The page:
employment of Arab capital, or the work might be carried out bv means of a
loan direct to Sheikh Isa. Should such fertilization within territorial waters
prove a financial success, the operations could be extended.to deeper waters
About this item
The contents of the file relate to the British Government’s concerns over growing British and international interest in the Gulf’s pearling industry, hitherto almost exclusively exploited by the region’s indigenous inhabitants.
1) The first half of the file (folios 2-13) comprises copies of Government of India correspondence published in 1904 and 1905, which discuss Britain’s historic role in the Gulf in relation to the pearling industry. Themes covered include: Britain’s duty to protect the pearl banks for the benefit of the Arab pearl divers, acknowledgement of growing national and international interest in the pearl banks, the extent of territorial waters, and the likely result of any legal challenges to Britain’s refusal to allow foreign interests the opportunity to exploit the Gulf’s pearl banks.
2) Correspondence relating to an enquiry by a German businessman, concerning the pearl trade in the Gulf (folios 15-17).
3) Printed copies of correspondence (folios 20-23) from the Persian Gulf Historically used by the British to refer to the sea area between the Arabian Peninsula and Iran. Often referred to as The Gulf or the Arabian Gulf. Political Resident A senior ranking political representative (equivalent to a Consul General) from the diplomatic corps of the Government of India or one of its subordinate provincial governments, in charge of a Political Residency. (Lieutenant-Colonel Percy Cox) and the Bahrain Political Agent A mid-ranking political representative (equivalent to a Consul) from the diplomatic corps of the Government of India or one of its subordinate provincial governments, in charge of a Political Agency. (Captain Charles Mackenzie), dated 1910, concerning the increasing trade in oyster shells in the Gulf, used for the production of mother of pearl. A drop in the numbers of oysters being fished is attributed to the mother of pearl industry. A German firm based in Bahrain, Wonckhaus & Co., is identified as a key exporter of oyster shells at Bahrain.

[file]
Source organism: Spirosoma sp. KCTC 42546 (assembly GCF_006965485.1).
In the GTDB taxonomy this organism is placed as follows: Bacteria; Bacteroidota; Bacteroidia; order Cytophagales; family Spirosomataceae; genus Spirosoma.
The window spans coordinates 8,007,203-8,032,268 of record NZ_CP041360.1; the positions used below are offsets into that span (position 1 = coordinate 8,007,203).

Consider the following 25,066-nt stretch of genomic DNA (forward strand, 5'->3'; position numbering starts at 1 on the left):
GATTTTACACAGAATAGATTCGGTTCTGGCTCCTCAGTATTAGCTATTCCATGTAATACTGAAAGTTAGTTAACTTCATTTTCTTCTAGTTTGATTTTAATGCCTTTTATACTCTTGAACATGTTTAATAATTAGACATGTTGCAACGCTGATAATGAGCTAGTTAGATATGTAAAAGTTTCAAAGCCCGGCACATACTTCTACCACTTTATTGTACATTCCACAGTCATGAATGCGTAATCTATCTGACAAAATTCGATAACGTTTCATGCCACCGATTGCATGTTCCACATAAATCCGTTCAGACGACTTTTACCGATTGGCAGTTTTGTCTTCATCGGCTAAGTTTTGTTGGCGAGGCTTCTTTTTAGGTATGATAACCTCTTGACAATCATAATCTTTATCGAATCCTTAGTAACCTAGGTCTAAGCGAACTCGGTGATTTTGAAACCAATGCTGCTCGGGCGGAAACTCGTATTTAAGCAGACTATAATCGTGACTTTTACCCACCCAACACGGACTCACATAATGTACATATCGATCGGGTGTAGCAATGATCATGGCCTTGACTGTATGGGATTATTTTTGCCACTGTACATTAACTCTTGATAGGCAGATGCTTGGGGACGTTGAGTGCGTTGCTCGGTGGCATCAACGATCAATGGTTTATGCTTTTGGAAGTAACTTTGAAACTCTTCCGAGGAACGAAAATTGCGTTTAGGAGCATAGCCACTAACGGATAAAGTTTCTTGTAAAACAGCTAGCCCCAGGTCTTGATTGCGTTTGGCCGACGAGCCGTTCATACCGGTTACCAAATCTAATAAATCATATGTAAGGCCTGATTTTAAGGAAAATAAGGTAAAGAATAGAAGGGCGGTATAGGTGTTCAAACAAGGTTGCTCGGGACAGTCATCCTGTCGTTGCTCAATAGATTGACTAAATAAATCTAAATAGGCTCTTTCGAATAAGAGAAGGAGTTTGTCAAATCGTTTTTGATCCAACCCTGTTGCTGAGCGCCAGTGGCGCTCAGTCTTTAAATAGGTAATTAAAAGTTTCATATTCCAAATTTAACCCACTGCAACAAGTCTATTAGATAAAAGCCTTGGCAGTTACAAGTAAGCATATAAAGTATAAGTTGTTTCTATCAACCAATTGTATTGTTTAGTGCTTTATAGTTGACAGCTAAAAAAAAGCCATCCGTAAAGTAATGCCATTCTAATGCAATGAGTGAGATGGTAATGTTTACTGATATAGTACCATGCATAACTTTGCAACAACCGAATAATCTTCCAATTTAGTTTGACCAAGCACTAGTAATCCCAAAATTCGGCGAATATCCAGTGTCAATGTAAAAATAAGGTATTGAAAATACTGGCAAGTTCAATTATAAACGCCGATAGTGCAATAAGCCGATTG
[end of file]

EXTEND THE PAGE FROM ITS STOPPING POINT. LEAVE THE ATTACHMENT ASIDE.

4) A letter (folio 27) intercepted by the Political Agency An office of the British Government and, earlier, of the East India Company. in Bahrain, from the Secretary of the Wolverine Motor Works, U.S.A., to Robert Wonckhaus & Co., dated 3 February 1915. The letter and accompanying leaflet (folios 28-29) relates to Wolverine Motor Works’ new combined compressor and propelling motor, designed specifically for use in the pearl fishing industry.
5) A typewritten extract from the Times of India Illustrated , dated 19 [month missing, presumed June] 1918 (folio 30) reporting on rumours that German financiers are buying up all the pearls available in Britain and France.
- Extent and format
- 1 file (31 folios)
The contents of the file have been arranged in approximate chronological order, running from the earliest items at the front of the file to the latest at the end.
- Physical characteristics
Foliation: The file is foliated from its front cover to inside back cover, using circled pencil numbers in the top-right corner of each recto The front of a sheet of paper or leaf, often abbreviated to 'r'. . There is an additional pagination system running throughout the file.
Folio 29 is a fold-out.
There is minor insect damage to papers throughout the file.
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- 'File A/5 Pearl fisheries of Persian Gulf'
- front, front-i, 2r:14v, 16v:26v, 27v, 30r:30v, back-i, back